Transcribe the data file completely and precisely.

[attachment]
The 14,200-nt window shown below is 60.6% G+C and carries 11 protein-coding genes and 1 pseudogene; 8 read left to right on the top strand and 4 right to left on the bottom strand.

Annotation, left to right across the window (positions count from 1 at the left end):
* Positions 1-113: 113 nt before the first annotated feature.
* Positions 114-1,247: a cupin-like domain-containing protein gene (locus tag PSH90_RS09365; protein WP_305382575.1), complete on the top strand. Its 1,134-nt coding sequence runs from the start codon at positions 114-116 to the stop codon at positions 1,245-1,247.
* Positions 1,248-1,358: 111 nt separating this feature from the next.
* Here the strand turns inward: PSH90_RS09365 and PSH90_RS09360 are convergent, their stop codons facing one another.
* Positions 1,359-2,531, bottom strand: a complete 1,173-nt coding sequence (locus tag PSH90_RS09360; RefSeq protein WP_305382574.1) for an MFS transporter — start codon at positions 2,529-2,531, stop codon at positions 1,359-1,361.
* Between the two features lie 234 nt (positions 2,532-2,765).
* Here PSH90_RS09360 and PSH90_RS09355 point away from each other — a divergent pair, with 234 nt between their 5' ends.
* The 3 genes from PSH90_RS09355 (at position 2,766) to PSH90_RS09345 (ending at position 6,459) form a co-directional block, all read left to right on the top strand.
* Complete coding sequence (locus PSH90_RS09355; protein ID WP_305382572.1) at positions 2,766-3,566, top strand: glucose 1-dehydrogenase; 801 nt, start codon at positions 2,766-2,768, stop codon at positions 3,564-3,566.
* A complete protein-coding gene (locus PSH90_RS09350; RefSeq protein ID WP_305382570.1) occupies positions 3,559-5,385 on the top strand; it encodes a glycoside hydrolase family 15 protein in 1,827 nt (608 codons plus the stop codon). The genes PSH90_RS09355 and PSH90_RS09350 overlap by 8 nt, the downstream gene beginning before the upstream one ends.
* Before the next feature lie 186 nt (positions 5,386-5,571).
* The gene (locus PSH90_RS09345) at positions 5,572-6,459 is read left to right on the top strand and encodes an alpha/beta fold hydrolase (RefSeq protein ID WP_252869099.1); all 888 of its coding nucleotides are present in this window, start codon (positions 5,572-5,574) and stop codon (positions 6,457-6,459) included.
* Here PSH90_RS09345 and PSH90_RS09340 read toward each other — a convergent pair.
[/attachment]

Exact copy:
The 14,200-nt window shown below is 60.6% G+C and carries 11 protein-coding genes and 1 pseudogene; 8 read left to right on the top strand and 4 right to left on the bottom strand.

Annotation, left to right across the window (positions count from 1 at the left end):
* Positions 1-113: 113 nt before the first annotated feature.
* Positions 114-1,247: a cupin-like domain-containing protein gene (locus tag PSH90_RS09365; protein WP_305382575.1), complete on the top strand. Its 1,134-nt coding sequence runs from the start codon at positions 114-116 to the stop codon at positions 1,245-1,247.
* Positions 1,248-1,358: 111 nt separating this feature from the next.
* Here the strand turns inward: PSH90_RS09365 and PSH90_RS09360 are convergent, their stop codons facing one another.
* Positions 1,359-2,531, bottom strand: a complete 1,173-nt coding sequence (locus tag PSH90_RS09360; RefSeq protein WP_305382574.1) for an MFS transporter — start codon at positions 2,529-2,531, stop codon at positions 1,359-1,361.
* Between the two features lie 234 nt (positions 2,532-2,765).
* Here PSH90_RS09360 and PSH90_RS09355 point away from each other — a divergent pair, with 234 nt between their 5' ends.
* The 3 genes from PSH90_RS09355 (at position 2,766) to PSH90_RS09345 (ending at position 6,459) form a co-directional block, all read left to right on the top strand.
* Complete coding sequence (locus PSH90_RS09355; protein ID WP_305382572.1) at positions 2,766-3,566, top strand: glucose 1-dehydrogenase; 801 nt, start codon at positions 2,766-2,768, stop codon at positions 3,564-3,566.
* A complete protein-coding gene (locus PSH90_RS09350; RefSeq protein ID WP_305382570.1) occupies positions 3,559-5,385 on the top strand; it encodes a glycoside hydrolase family 15 protein in 1,827 nt (608 codons plus the stop codon). The genes PSH90_RS09355 and PSH90_RS09350 overlap by 8 nt, the downstream gene beginning before the upstream one ends.
* Before the next feature lie 186 nt (positions 5,386-5,571).
* The gene (locus PSH90_RS09345) at positions 5,572-6,459 is read left to right on the top strand and encodes an alpha/beta fold hydrolase (RefSeq protein ID WP_252869099.1); all 888 of its coding nucleotides are present in this window, start codon (positions 5,572-5,574) and stop codon (positions 6,457-6,459) included.
* Here PSH90_RS09345 and PSH90_RS09340 read toward each other — a convergent pair.